Post & Core
  • Post and core is a type of dental restoration that is utilized when there is inadequate tooth structure remaining to support a traditional restoration. A small rod, usually metal, is inserted into the root space(canal) of the tooth and protrudes from the root a couple of millimetres. This rod is referred to as a post. The post is then used to hold a filling, or core, in place. Without this post there would not have been enough tooth structure remaining to hold the filling required. After the post and core material is set, its properly cut into a crown preparation and an impression is taken for the fabrication of a crown.
  • Posts may be pre-fabricated or cast. Prefabricated post and cores take less time to place, as they do not involve any lab work and can be inserted immediately upon the decision to utilize them, once the endodontic therapy has been completed and the post space cleared of gutta-percha. They may be metal or fibre re-inforced (tooth coloured).
  • In cases where the post space is not a good match for a prefabricated post, a cast post and core is custom fabricated for the tooth by sending a post pattern to the lab. Cast posts can be of metal or zirconia (tooth coloured).
Teeth Whitening (Bleaching)

Technically, ‘tooth whitening’, restores natural tooth colour and ’bleaching ’, whitens beyond the natural colour. However these terms are used interchangeably and require the same procedure to be performed.

You've got two options for bleaching your teeth:

  • ICn-office bleaching (which is done by a professional dentist)
  • At-home bleaching.

Both tooth-whitening options use peroxide-based bleaching agents. At-home systems contain 3-15% peroxide, whereas in-office systems contain up to 30-45% peroxide.

Though bleaching is meant for whitening your teeth, the paradox here is that overuse or over bleaching can cause more stains and can also dull the surface of teeth/crowns /veneers, thus giving you a lacklustre smile.

Generally, the longer you keep a stronger solution on your teeth, the whiter your teeth become. However, the higher the percentage of peroxide in the whitening solution, the shorter the time for which it should be applied to the teeth, else it will dehydrate the teeth , increase sensitivity and cause dullness.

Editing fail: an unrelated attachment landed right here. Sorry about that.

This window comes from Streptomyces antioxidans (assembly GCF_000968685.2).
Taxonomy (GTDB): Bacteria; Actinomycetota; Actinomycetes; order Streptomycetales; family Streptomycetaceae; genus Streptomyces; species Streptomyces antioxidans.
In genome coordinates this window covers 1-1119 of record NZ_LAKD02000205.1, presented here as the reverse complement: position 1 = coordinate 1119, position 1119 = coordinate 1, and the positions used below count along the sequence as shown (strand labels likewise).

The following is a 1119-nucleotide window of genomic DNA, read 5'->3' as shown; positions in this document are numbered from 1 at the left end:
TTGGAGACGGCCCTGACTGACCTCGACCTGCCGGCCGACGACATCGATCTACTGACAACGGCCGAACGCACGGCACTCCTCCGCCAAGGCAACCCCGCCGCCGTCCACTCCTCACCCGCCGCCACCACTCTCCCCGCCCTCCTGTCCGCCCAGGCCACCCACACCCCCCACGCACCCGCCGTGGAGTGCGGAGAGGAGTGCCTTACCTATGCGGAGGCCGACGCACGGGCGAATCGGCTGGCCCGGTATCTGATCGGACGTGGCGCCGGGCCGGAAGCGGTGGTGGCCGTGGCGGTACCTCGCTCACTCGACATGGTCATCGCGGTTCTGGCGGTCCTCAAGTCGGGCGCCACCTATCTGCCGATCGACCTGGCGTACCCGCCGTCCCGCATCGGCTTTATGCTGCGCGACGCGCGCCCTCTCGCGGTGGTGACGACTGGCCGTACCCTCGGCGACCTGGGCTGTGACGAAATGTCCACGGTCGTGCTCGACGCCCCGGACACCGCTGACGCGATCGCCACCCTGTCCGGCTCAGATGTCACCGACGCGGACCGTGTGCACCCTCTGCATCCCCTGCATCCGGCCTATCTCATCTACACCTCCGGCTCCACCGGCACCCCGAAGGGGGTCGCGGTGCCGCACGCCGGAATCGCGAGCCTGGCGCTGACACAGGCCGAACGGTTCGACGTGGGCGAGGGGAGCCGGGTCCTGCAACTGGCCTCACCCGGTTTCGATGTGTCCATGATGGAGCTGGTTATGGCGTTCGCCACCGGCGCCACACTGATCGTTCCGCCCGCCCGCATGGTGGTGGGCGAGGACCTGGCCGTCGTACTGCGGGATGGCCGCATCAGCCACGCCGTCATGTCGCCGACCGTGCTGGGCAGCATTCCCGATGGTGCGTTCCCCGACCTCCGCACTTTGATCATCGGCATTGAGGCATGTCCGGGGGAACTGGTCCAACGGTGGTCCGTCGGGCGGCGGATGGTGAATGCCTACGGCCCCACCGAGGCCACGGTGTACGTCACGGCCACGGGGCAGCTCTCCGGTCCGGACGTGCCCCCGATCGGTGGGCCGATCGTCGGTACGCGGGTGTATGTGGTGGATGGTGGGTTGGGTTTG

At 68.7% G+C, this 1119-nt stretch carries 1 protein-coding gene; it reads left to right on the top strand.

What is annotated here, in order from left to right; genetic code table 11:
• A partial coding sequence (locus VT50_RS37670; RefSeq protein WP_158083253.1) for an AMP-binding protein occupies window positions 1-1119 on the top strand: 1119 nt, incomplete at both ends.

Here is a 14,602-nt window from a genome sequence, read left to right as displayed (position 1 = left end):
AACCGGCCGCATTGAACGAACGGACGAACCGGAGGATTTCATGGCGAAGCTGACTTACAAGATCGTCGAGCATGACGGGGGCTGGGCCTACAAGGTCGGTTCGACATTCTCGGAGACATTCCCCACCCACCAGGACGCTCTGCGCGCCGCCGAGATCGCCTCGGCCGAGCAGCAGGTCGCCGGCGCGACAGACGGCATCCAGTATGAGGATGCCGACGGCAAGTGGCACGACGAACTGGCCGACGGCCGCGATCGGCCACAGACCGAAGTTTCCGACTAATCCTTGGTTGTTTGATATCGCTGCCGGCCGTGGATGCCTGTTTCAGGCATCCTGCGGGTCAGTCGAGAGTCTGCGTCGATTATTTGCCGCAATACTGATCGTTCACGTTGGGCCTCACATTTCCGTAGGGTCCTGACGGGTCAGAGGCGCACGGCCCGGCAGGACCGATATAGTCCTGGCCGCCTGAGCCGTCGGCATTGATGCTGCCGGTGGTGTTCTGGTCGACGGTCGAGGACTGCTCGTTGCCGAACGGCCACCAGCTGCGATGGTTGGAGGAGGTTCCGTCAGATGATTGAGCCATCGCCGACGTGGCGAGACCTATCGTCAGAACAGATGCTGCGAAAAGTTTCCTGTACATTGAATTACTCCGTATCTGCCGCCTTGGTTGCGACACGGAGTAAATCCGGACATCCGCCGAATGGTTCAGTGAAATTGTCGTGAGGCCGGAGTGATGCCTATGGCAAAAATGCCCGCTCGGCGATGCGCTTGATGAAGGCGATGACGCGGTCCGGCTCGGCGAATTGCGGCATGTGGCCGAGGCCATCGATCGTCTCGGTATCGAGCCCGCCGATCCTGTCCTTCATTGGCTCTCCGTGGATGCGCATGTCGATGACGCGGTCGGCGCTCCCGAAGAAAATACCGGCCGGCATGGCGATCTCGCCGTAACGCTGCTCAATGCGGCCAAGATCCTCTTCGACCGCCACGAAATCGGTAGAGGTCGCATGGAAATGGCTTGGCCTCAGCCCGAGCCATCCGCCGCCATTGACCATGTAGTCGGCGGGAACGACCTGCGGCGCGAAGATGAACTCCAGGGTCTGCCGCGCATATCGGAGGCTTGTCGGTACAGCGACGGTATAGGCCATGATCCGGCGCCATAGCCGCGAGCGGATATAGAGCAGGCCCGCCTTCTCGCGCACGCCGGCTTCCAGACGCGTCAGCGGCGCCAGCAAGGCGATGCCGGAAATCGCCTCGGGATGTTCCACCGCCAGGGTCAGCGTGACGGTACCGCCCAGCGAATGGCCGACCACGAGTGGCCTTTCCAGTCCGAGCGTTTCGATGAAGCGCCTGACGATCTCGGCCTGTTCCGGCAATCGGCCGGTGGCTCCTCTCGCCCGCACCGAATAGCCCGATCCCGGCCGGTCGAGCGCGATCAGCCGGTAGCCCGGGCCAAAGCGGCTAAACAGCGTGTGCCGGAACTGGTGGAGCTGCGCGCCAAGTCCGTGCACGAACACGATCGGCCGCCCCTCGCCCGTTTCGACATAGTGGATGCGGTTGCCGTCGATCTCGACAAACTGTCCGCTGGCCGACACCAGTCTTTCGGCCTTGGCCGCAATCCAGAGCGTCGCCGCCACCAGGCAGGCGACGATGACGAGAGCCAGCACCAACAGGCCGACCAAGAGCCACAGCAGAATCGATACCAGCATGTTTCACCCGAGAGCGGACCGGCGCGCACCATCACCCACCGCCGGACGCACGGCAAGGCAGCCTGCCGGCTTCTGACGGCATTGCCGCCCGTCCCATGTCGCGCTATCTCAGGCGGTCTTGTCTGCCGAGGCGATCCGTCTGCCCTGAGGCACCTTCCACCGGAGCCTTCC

Whether or not you decide to whiten your teeth, keep in mind that good daily oral health habits like brushing, flossing and cleanings go far in keeping your smile bright and healthy.

The In-Office Teeth Whitening Procedure

While details may vary, a fairly standard routine is followed. Typically, the steps involved are not painful or uncomfortable; in fact, many patients doze off during the procedure.

How often should you get it done?

Improper brushing habits/technique, irregularly placed teeth, smoking, tobacco chewing, salivary and dietary factors all contribute to repeated formation of plaque and calculus. Thus, some persons may require periodic scaling.

Most dentists recommend a twice a year routine. But, if you maintain your oral hygiene exceptionally well, then you may need to get it done once in a year/s. At Dentedge we monitor your oral hygiene for the first 6 mos.-1 yr after your first cleaning session is completed. Depending on your individual need, you are advised on how often you require scaling to be done. The golden rule is to have a routine dental check up every 6 months.

  • In-office bleaching (which is done by a professional dentist)
  • At-home bleaching.
The In-Office Teeth Whitening Procedure

While details may vary, a fairly standard routine is followed. Typically, the steps involved are not painful or uncomfortable; in fact, many patients doze off during the procedure.